Improve Parallelism in MSBuild
Starting in Visual Studio 2019 16.3 we have been adding features to improve build parallelism. These features are still experimental, so they are off by default. When developing tools for Android, we introduced clang/gcc to the MSBuild platform. Clang/gcc relied on the parallelism model of the build system but MSBuild only parallelizes at the project level. This led to the creation of Multi-ToolTask (MTT) as a MSBuild Task. It forgoes MSBuild batching system and works around the typical single task limitations. This allows tasks to execution in parallel and engage other scheduling features not present in MSBuild. In this release, we leveraging MTT to the some of the existing Vcxproj build tasks, making existing tasks more parallel and in return improving build throughput.
MTT can be “opt-in” by setting the MSBuild property or environment variable UseMultiToolTask to true. Its usage should be transparent during day-to-day-developer workflow and it fully supports incremental builds in the IDE and on the command line, even when toggling MTT on and off. To set properties, you can set them as environment variables or follow the instructions in Customize your build. For the best effect, apply these properties to all projects within a solution.
Why Use MTT?
When enabled, the MTT uses its built-in scheduler, which enables some features to control its throughput. By setting property EnforceProcessCountAcrossBuilds to true, this will limit the max number of process used by MTT across multiple projects and MSBuild instances. This feature should help to combat slowdown and memory bounds brought on by over-subscription. For extra control, use the MultiProcMaxCount or CL_MPCount properties to define the max number of jobs. CL_MPCount property is set by the IDE (Tools > Options > Projects and Solutions > Maximum Concurrent C++ Compilations). By default, MultiProcMaxCount and CL_MPCount value are equal to the number of CPU logical processors.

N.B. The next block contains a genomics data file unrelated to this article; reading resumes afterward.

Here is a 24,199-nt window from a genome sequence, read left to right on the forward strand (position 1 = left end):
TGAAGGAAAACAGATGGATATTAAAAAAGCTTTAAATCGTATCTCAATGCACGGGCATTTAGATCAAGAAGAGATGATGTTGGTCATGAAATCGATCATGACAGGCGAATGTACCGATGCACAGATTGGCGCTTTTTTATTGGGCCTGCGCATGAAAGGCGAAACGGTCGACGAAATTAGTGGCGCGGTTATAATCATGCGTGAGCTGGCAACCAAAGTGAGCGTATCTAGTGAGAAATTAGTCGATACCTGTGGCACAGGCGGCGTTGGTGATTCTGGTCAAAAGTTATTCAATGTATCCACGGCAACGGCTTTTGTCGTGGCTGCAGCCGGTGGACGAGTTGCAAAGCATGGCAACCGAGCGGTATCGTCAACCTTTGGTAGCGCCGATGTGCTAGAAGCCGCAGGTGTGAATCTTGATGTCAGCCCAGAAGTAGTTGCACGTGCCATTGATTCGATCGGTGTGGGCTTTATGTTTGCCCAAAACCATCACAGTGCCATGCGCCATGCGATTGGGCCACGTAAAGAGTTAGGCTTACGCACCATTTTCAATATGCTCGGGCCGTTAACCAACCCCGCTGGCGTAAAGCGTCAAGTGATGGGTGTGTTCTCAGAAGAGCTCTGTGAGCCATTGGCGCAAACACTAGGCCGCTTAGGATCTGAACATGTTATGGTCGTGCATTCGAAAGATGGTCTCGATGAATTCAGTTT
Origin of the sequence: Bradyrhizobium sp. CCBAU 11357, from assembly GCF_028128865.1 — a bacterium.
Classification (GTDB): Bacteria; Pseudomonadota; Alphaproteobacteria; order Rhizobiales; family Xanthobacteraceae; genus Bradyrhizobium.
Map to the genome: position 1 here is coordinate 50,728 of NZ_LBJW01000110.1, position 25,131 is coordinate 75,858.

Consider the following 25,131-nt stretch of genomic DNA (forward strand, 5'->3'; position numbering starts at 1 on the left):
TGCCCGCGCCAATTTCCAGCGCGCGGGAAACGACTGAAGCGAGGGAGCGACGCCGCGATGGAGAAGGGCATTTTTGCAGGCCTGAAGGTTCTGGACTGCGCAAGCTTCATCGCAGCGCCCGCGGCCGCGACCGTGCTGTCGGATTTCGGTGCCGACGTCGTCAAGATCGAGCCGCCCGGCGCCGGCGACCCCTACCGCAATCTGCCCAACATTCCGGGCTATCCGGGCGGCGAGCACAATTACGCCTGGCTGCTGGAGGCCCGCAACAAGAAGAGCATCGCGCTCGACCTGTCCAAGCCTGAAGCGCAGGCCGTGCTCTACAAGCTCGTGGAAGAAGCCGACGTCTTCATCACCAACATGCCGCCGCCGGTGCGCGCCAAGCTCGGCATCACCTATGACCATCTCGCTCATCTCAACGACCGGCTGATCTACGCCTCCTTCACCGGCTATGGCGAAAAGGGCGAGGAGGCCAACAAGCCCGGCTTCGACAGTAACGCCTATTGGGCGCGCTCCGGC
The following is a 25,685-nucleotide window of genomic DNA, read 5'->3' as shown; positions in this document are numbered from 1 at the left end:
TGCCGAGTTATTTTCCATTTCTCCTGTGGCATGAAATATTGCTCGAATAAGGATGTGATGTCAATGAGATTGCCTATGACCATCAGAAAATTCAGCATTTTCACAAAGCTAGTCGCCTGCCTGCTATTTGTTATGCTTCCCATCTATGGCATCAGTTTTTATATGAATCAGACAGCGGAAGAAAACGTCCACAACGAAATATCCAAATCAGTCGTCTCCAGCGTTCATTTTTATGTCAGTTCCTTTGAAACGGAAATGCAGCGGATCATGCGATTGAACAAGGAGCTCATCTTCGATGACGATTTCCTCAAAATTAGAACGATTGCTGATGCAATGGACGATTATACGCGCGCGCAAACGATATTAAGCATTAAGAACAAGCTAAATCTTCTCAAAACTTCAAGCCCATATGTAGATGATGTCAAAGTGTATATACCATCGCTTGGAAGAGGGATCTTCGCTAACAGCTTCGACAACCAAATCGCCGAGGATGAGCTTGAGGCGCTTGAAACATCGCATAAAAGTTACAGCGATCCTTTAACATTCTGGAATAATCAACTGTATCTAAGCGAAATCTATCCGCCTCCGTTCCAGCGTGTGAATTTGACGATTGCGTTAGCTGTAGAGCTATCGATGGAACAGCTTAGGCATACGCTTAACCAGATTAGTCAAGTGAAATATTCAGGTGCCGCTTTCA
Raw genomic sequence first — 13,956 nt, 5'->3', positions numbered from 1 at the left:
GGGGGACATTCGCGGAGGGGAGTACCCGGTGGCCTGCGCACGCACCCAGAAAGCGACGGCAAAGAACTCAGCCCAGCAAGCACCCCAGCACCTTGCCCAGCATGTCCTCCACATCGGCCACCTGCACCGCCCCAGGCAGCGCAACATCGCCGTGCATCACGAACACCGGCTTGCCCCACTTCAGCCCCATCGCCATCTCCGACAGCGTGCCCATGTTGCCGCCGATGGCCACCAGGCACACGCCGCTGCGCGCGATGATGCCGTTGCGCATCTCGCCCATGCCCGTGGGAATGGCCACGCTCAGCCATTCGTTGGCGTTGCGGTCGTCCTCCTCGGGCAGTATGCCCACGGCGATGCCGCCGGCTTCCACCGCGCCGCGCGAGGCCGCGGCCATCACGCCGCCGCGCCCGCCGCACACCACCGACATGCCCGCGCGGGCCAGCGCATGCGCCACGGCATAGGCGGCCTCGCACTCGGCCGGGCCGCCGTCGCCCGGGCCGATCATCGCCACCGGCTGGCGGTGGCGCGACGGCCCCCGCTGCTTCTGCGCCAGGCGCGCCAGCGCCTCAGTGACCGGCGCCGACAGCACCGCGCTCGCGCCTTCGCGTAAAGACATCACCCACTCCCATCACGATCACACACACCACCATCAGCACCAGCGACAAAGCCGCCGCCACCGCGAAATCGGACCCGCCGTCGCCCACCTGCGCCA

Lastly, setting the metadata MultiToolTaskDependency on an item will create a dependency on another item in the same MTT instance. For example, in our project system, we build .cpp source files to generate PCH first and then build their consumer. In MTT, it is possible to describe this dependency and the scheduler will handle the order. With the dependency description, it allows .cpp without dependency on the PCH to run without waiting, opening more parallelism opportunities.
Performance gains will vary between sources base. Kevin wrote this blog to use xperf to measure your performence. In this release, MTT is only coded to parallelize MIDL, CL, Clang, and FXC (hlsl). If your project is using Custom Build Tools, then enable Parallel Custom Build Tools with a few clicks. If there are other tools that you think could benefit, send us feedback.
Send Us Feedback
The feature is still experimental, and so we are still looking for ways to improve it. Tell us what your experience was or suggest ways to improve the system. Our focus is correctness, incrementality, and scalability. Leave your comments below or email us email@example.com.